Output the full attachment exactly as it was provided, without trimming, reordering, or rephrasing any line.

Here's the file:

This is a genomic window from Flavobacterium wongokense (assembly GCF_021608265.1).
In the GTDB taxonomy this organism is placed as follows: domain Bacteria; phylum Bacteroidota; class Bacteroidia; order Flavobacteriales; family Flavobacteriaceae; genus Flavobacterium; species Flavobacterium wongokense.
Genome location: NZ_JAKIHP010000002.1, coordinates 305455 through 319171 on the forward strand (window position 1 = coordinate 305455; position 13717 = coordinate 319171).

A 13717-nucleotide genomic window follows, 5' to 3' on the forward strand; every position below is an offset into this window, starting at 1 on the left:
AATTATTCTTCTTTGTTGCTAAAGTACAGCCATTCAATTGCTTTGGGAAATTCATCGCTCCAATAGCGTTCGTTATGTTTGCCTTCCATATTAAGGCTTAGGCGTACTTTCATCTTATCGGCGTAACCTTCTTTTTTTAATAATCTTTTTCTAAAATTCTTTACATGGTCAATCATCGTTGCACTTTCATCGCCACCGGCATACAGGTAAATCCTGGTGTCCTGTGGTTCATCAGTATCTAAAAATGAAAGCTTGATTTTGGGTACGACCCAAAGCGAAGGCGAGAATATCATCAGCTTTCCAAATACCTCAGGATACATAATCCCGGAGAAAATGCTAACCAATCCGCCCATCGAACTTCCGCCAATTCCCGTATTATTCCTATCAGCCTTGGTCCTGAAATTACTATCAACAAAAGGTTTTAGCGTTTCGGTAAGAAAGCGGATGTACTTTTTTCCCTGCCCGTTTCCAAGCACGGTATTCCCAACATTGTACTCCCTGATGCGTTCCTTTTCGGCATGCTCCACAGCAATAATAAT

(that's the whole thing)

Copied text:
This is a genomic window from Flavobacterium wongokense (assembly GCF_021608265.1).
In the GTDB taxonomy this organism is placed as follows: domain Bacteria; phylum Bacteroidota; class Bacteroidia; order Flavobacteriales; family Flavobacteriaceae; genus Flavobacterium; species Flavobacterium wongokense.
Genome location: NZ_JAKIHP010000002.1, coordinates 305455 through 319171 on the forward strand (window position 1 = coordinate 305455; position 13717 = coordinate 319171).

A 13717-nucleotide genomic window follows, 5' to 3' on the forward strand; every position below is an offset into this window, starting at 1 on the left:
AATTATTCTTCTTTGTTGCTAAAGTACAGCCATTCAATTGCTTTGGGAAATTCATCGCTCCAATAGCGTTCGTTATGTTTGCCTTCCATATTAAGGCTTAGGCGTACTTTCATCTTATCGGCGTAACCTTCTTTTTTTAATAATCTTTTTCTAAAATTCTTTACATGGTCAATCATCGTTGCACTTTCATCGCCACCGGCATACAGGTAAATCCTGGTGTCCTGTGGTTCATCAGTATCTAAAAATGAAAGCTTGATTTTGGGTACGACCCAAAGCGAAGGCGAGAATATCATCAGCTTTCCAAATACCTCAGGATACATAATCCCGGAGAAAATGCTAACCAATCCGCCCATCGAACTTCCGCCAATTCCCGTATTATTCCTATCAGCCTTGGTCCTGAAATTACTATCAACAAAAGGTTTTAGCGTTTCGGTAAGAAAGCGGATGTACTTTTTTCCCTGCCCGTTTCCAAGCACGGTATTCCCAACATTGTACTCCCTGATGCGTTCCTTTTCGGCATGCTCCACAGCAATAATAAT